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Ss. Peter and Paul production brings ‘Frogs’ to life


EASTON – When the student cast and stage hands for Ss. Peter and Paul High School’s production of “Frogs” heard of the selection, some were not overly enthused.

They thought it sounded rather Greek. “I said, what is ‘Frogs’? This makes no sense,” freshman Grace Burns recalled.

Ss. Peter and Paul High School in Easton, Md., hosted a student production of “Frogs.”

Then they learned it actually is all Greek, a play written some 2,500 years ago by Ancient Greek playwright Aristophanes. The comedy focuses on a perceived decline in Greek drama following the death of Euripides, which results in the god Dionysus (played by senior Max Hardesty) traveling to the underworld to bring Euripides back to the land of the living.

Naturally, it is not a simple journey and Hades, king of the underworld, sets up a literary battle between Euripides and Aeschylus, who died years before Euripides; they and Sophocles are considered the three best Greek writers of tragedy.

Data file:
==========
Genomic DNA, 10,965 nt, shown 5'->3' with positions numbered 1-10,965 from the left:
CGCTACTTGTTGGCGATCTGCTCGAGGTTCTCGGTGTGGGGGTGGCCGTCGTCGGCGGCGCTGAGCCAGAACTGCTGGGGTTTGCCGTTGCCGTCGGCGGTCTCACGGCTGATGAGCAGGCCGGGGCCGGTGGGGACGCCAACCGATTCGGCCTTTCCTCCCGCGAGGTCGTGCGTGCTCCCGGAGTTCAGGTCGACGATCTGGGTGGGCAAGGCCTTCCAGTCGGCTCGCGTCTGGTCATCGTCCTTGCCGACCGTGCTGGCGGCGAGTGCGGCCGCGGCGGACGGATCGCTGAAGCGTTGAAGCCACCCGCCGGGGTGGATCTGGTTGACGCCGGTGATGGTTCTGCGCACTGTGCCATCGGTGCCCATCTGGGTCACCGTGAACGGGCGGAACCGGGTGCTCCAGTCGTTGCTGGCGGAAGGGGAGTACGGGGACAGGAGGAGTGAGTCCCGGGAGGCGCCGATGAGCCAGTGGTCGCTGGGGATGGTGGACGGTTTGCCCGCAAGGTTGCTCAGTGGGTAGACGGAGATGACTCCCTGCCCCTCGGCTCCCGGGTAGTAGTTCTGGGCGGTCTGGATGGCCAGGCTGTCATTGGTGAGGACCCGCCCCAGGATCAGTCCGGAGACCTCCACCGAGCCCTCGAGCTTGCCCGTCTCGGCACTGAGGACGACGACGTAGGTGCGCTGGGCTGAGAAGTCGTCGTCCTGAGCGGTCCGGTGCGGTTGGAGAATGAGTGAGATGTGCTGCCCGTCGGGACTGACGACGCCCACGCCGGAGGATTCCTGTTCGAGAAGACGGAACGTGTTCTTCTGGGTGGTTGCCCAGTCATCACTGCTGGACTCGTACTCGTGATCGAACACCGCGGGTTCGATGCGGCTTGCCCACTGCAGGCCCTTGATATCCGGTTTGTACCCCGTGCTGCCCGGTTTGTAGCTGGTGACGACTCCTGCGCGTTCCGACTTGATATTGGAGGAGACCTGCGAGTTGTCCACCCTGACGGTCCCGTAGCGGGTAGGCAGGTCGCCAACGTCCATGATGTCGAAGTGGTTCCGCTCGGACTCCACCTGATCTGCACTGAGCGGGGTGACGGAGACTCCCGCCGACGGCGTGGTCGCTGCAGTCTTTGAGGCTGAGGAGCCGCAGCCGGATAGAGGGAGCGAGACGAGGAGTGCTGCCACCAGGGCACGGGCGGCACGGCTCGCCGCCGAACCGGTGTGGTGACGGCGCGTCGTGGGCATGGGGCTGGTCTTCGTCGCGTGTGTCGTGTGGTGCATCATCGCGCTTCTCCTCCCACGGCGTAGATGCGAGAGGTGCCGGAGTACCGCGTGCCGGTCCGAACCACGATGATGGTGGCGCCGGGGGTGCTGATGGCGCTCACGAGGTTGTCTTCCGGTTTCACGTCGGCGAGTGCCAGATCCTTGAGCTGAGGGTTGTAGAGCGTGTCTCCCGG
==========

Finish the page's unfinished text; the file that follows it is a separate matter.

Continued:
Kate Levey, who is producer, adapted a 2002 translation of the play by Jeffrey Henderson into a form suitable to a high school production and relevant to modern times while remaining true to the original text. Her major challenge was that in “Frogs,” Aristophanes often refers to other plays of the time, and their literary critiques, which the audiences of 405 BC would have understood but audiences today would not. That was especially evident in the literary competition between Euripides and Aeschylus. “I had to take all that out and retain the story and add just a bit” to make it relate to audiences today, Levey said.

Neither Levey nor Cecile Davis, director, know why Aristophanes titled the play “Frogs,” especially since they are only in a small part of the original play, chirping in unity as Dionysus crosses the lake to Hades.

Davis decided to combine the play’s chorus with the frog actors, and to extend the appearance of the frogs. That made what otherwise would have been miniscule roles as frogs more palatable to student actors.

The result is a lively script that features references to modern game shows and comic emoting to establish a farcical atmosphere.

Burns’ role as the salve of Hades is one example. “My character is an airhead who uses her charm and cuteness to get away with a lot of stuff” as she flits and dances about the stage.

While she was uncertain of the selection when it was announced, she described work on the play as fun. And while she may wonder why it was titled “Frogs,” she has come to like the production.

“I get it now,” she said.

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